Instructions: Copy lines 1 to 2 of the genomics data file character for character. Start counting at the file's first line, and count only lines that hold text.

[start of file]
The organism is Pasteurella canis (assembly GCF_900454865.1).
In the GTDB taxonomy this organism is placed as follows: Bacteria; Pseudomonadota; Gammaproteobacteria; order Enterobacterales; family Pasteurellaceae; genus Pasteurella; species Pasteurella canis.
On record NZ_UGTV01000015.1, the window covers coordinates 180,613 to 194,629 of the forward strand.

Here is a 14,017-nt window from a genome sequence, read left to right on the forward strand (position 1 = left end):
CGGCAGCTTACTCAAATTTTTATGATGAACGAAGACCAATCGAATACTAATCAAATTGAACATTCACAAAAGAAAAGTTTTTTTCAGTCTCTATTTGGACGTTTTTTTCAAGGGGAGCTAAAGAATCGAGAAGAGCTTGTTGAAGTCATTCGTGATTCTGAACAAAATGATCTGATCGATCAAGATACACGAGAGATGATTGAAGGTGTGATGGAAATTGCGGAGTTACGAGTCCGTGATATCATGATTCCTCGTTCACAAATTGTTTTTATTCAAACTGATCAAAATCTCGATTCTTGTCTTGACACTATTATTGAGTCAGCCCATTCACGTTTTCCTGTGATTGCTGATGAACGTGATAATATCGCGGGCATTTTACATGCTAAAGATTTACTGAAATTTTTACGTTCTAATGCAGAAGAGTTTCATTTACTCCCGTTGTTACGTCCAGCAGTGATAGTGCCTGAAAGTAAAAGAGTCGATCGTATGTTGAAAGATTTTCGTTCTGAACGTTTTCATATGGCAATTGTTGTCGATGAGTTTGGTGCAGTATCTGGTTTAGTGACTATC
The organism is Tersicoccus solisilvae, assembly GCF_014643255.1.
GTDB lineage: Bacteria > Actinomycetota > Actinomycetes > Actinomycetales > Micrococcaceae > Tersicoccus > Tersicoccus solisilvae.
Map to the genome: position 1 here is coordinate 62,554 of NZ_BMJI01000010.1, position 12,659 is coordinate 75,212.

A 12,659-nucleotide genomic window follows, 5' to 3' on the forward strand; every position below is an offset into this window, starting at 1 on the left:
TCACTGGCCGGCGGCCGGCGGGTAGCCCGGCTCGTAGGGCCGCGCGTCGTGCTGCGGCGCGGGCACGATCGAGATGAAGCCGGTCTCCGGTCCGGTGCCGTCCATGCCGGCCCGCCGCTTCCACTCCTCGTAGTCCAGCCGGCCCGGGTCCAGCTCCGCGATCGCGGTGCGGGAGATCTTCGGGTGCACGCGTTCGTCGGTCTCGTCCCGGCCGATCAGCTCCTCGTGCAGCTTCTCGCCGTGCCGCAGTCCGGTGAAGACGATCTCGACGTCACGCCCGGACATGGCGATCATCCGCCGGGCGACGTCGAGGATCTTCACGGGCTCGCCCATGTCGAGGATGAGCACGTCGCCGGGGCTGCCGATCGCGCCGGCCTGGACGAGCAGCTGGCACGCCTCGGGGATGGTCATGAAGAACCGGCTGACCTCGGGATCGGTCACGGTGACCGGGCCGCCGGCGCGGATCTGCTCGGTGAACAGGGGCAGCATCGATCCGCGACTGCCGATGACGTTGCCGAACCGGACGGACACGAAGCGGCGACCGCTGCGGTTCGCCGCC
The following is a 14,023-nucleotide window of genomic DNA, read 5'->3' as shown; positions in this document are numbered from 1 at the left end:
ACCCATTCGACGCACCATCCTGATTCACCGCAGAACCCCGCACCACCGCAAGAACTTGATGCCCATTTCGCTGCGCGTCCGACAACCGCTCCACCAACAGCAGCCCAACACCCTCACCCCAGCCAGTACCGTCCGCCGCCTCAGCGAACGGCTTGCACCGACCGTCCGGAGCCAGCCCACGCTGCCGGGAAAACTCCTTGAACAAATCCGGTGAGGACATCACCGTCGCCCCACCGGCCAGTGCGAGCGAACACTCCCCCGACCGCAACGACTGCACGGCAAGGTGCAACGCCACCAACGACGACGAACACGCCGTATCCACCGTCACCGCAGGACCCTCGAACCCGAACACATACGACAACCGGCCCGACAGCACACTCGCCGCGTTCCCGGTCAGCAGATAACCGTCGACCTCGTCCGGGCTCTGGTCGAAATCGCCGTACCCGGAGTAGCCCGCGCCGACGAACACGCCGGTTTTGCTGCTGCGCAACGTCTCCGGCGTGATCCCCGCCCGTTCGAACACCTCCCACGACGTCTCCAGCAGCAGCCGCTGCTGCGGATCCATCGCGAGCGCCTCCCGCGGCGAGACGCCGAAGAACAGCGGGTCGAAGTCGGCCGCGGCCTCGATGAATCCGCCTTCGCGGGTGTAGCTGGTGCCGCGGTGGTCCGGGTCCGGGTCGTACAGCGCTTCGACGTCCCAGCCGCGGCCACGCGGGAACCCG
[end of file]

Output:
The organism is Pasteurella canis (assembly GCF_900454865.1).
In the GTDB taxonomy this organism is placed as follows: Bacteria; Pseudomonadota; Gammaproteobacteria; order Enterobacterales; family Pasteurellaceae; genus Pasteurella; species Pasteurella canis.